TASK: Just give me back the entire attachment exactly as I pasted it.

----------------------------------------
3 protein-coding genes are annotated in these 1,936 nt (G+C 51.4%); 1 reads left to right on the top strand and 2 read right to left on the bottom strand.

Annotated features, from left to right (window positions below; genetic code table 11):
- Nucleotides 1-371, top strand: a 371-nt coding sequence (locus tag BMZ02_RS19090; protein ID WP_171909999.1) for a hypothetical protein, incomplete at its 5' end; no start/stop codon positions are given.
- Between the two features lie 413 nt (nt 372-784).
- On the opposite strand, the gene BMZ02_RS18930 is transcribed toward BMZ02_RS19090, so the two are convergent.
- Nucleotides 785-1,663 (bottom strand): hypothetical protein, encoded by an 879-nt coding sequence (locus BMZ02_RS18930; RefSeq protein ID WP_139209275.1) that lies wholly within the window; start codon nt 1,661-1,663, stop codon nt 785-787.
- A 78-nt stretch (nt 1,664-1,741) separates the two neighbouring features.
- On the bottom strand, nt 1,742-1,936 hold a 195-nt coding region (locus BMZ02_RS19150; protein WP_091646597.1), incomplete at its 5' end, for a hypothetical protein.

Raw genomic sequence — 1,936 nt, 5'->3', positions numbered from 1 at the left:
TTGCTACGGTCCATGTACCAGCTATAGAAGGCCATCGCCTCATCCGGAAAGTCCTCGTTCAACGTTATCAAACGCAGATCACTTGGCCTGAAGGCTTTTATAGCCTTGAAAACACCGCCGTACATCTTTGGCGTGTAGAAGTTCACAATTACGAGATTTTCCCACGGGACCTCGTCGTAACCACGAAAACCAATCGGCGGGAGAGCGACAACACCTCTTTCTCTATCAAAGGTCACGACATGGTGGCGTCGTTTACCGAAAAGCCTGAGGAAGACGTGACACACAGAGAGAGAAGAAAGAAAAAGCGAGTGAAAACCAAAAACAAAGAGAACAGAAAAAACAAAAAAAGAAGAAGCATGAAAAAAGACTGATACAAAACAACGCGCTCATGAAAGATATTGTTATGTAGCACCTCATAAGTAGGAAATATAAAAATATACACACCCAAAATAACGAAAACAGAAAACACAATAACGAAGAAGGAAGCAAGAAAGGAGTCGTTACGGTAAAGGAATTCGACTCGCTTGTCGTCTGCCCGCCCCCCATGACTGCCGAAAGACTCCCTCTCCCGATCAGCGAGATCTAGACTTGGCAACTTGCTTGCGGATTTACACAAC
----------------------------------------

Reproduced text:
3 protein-coding genes are annotated in these 1,936 nt (G+C 51.4%); 1 reads left to right on the top strand and 2 read right to left on the bottom strand.

Annotated features, from left to right (window positions below; genetic code table 11):
- Nucleotides 1-371, top strand: a 371-nt coding sequence (locus tag BMZ02_RS19090; protein ID WP_171909999.1) for a hypothetical protein, incomplete at its 5' end; no start/stop codon positions are given.
- Between the two features lie 413 nt (nt 372-784).
- On the opposite strand, the gene BMZ02_RS18930 is transcribed toward BMZ02_RS19090, so the two are convergent.
- Nucleotides 785-1,663 (bottom strand): hypothetical protein, encoded by an 879-nt coding sequence (locus BMZ02_RS18930; RefSeq protein ID WP_139209275.1) that lies wholly within the window; start codon nt 1,661-1,663, stop codon nt 785-787.
- A 78-nt stretch (nt 1,664-1,741) separates the two neighbouring features.
- On the bottom strand, nt 1,742-1,936 hold a 195-nt coding region (locus BMZ02_RS19150; protein WP_091646597.1), incomplete at its 5' end, for a hypothetical protein.

Raw genomic sequence — 1,936 nt, 5'->3', positions numbered from 1 at the left:
TTGCTACGGTCCATGTACCAGCTATAGAAGGCCATCGCCTCATCCGGAAAGTCCTCGTTCAACGTTATCAAACGCAGATCACTTGGCCTGAAGGCTTTTATAGCCTTGAAAACACCGCCGTACATCTTTGGCGTGTAGAAGTTCACAATTACGAGATTTTCCCACGGGACCTCGTCGTAACCACGAAAACCAATCGGCGGGAGAGCGACAACACCTCTTTCTCTATCAAAGGTCACGACATGGTGGCGTCGTTTACCGAAAAGCCTGAGGAAGACGTGACACACAGAGAGAGAAGAAAGAAAAAGCGAGTGAAAACCAAAAACAAAGAGAACAGAAAAAACAAAAAAAGAAGAAGCATGAAAAAAGACTGATACAAAACAACGCGCTCATGAAAGATATTGTTATGTAGCACCTCATAAGTAGGAAATATAAAAATATACACACCCAAAATAACGAAAACAGAAAACACAATAACGAAGAAGGAAGCAAGAAAGGAGTCGTTACGGTAAAGGAATTCGACTCGCTTGTCGTCTGCCCGCCCCCCATGACTGCCGAAAGACTCCCTCTCCCGATCAGCGAGATCTAGACTTGGCAACTTGCTTGCGGATTTACACAAC